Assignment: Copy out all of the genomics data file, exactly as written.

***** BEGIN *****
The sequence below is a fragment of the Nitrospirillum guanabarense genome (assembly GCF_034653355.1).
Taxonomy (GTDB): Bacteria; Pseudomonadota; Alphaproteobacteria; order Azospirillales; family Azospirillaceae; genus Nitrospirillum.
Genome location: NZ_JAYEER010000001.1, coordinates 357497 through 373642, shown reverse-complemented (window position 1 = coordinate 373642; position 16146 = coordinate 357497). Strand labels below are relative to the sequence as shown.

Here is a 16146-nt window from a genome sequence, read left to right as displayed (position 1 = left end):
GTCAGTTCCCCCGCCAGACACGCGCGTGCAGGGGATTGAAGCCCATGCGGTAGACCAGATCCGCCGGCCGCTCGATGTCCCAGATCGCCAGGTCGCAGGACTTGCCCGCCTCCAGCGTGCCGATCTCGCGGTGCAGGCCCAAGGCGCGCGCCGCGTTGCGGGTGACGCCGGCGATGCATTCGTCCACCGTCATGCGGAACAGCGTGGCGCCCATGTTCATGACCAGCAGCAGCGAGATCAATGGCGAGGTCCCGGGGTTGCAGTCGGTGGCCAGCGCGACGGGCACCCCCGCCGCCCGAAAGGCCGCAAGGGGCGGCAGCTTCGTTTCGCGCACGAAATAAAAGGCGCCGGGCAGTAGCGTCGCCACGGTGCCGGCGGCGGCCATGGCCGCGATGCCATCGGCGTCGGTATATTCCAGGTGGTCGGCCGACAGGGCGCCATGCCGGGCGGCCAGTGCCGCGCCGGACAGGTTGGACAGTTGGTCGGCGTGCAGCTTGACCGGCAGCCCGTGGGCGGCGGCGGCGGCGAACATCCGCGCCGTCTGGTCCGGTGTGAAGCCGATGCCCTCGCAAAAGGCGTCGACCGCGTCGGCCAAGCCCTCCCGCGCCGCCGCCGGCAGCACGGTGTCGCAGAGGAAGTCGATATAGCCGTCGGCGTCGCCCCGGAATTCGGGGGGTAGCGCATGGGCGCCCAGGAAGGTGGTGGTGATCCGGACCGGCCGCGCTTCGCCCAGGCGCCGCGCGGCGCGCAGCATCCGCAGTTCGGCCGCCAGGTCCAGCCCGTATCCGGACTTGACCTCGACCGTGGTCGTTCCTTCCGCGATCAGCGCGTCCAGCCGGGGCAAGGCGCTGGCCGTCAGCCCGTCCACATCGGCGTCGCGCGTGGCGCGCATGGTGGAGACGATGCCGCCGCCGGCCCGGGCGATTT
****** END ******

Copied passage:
The sequence below is a fragment of the Nitrospirillum guanabarense genome (assembly GCF_034653355.1).
Taxonomy (GTDB): Bacteria; Pseudomonadota; Alphaproteobacteria; order Azospirillales; family Azospirillaceae; genus Nitrospirillum.
Genome location: NZ_JAYEER010000001.1, coordinates 357497 through 373642, shown reverse-complemented (window position 1 = coordinate 373642; position 16146 = coordinate 357497). Strand labels below are relative to the sequence as shown.

Here is a 16146-nt window from a genome sequence, read left to right as displayed (position 1 = left end):
GTCAGTTCCCCCGCCAGACACGCGCGTGCAGGGGATTGAAGCCCATGCGGTAGACCAGATCCGCCGGCCGCTCGATGTCCCAGATCGCCAGGTCGCAGGACTTGCCCGCCTCCAGCGTGCCGATCTCGCGGTGCAGGCCCAAGGCGCGCGCCGCGTTGCGGGTGACGCCGGCGATGCATTCGTCCACCGTCATGCGGAACAGCGTGGCGCCCATGTTCATGACCAGCAGCAGCGAGATCAATGGCGAGGTCCCGGGGTTGCAGTCGGTGGCCAGCGCGACGGGCACCCCCGCCGCCCGAAAGGCCGCAAGGGGCGGCAGCTTCGTTTCGCGCACGAAATAAAAGGCGCCGGGCAGTAGCGTCGCCACGGTGCCGGCGGCGGCCATGGCCGCGATGCCATCGGCGTCGGTATATTCCAGGTGGTCGGCCGACAGGGCGCCATGCCGGGCGGCCAGTGCCGCGCCGGACAGGTTGGACAGTTGGTCGGCGTGCAGCTTGACCGGCAGCCCGTGGGCGGCGGCGGCGGCGAACATCCGCGCCGTCTGGTCCGGTGTGAAGCCGATGCCCTCGCAAAAGGCGTCGACCGCGTCGGCCAAGCCCTCCCGCGCCGCCGCCGGCAGCACGGTGTCGCAGAGGAAGTCGATATAGCCGTCGGCGTCGCCCCGGAATTCGGGGGGTAGCGCATGGGCGCCCAGGAAGGTGGTGGTGATCCGGACCGGCCGCGCTTCGCCCAGGCGCCGCGCGGCGCGCAGCATCCGCAGTTCGGCCGCCAGGTCCAGCCCGTATCCGGACTTGACCTCGACCGTGGTCGTTCCTTCCGCGATCAGCGCGTCCAGCCGGGGCAAGGCGCTGGCCGTCAGCCCGTCCACATCGGCGTCGCGCGTGGCGCGCATGGTGGAGACGATGCCGCCGCCGGCCCGGGCGATTT